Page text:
Penetrating Neck Trauma

Annotation for Point J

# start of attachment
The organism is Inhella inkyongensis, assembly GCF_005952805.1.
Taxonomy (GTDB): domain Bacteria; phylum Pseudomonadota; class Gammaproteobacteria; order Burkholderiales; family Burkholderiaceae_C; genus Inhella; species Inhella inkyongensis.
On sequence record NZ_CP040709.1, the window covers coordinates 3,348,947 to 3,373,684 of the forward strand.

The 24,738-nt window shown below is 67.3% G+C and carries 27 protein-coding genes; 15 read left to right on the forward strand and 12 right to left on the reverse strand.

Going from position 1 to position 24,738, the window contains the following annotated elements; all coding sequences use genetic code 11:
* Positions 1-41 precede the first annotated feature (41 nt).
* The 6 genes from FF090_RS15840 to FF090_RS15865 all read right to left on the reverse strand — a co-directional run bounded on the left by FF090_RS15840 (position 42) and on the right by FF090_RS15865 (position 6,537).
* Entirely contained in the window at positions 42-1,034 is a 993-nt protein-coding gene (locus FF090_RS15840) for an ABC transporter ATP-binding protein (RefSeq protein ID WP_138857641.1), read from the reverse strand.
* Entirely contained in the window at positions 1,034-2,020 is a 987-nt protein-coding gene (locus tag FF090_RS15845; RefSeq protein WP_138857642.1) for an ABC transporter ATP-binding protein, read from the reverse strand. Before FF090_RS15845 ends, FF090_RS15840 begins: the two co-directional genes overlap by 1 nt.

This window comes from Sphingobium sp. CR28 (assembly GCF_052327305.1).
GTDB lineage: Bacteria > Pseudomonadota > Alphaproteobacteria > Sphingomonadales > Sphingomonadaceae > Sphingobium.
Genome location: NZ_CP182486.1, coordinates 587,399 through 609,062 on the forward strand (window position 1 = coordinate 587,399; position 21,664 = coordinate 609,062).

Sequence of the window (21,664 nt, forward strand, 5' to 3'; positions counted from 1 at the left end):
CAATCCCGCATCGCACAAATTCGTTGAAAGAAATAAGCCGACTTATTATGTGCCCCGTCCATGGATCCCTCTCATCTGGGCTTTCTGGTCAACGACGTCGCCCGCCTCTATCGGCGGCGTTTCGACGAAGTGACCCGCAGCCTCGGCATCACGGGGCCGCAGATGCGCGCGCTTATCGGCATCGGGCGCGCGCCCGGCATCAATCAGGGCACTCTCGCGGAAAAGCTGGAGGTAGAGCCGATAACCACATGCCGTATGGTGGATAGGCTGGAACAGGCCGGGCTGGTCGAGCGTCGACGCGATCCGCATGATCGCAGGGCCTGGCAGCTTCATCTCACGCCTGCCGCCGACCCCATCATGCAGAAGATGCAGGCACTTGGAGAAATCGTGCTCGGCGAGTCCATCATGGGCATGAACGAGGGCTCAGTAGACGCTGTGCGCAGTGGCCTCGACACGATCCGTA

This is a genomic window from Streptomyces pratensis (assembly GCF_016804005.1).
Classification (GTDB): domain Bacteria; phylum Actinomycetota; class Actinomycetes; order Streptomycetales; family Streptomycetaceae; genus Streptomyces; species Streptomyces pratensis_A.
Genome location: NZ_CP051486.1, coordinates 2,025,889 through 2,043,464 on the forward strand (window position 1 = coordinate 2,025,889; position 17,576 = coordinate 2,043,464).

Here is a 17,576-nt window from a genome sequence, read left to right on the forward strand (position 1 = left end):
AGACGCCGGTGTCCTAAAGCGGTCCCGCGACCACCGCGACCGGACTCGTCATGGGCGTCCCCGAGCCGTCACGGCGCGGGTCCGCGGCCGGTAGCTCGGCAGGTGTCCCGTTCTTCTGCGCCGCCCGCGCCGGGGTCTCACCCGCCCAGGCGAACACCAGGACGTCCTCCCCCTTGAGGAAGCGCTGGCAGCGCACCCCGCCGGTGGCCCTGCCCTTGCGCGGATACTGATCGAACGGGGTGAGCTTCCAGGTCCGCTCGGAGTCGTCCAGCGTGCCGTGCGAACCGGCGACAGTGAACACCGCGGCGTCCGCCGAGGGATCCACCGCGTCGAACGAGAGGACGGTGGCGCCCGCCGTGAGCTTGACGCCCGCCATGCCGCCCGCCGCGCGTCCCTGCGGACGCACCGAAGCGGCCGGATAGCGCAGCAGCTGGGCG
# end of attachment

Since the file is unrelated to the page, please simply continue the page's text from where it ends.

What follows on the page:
In those stable patients with radiographic evidence of Zone III arterial injury, further diagnostic or therapeutic intervention is often required. Inaccessible arterial injuries may be addressed with embolization when a vessel can be sacrificed or with covered stenting when patency is required.23  Penetrating vertebral artery injuries are relatively rare but can be challenging.30 One of the largest series for vertebral artery penetrating trauma demonstrated that approximately 20% of patients required emergency surgery for instability necessitating vertebral artery ligation or the use of bone wax compression, while more than 33% required embolization.31 More recent series demonstrate that the majority of penetrating vertebral arterial injures can be successfully managed via an endovascular approach.32 Zone III aerodigestive or pharyngeal injuries also require early diagnosis and management.52 Pharyngeal penetrating injury carries similar risks of delayed sepsis, descending retropharyngitis, and resultant mediastinitis as esophageal injury does. It has been demonstrated that contrast swallow studies are less sensitive in detecting hypopharyngeal injuries as compared with esophageal injury and flexible nasoendoscopy or video endoscopy should be part of the ‘‘trauma surgeon’s armamentarium.’’51,53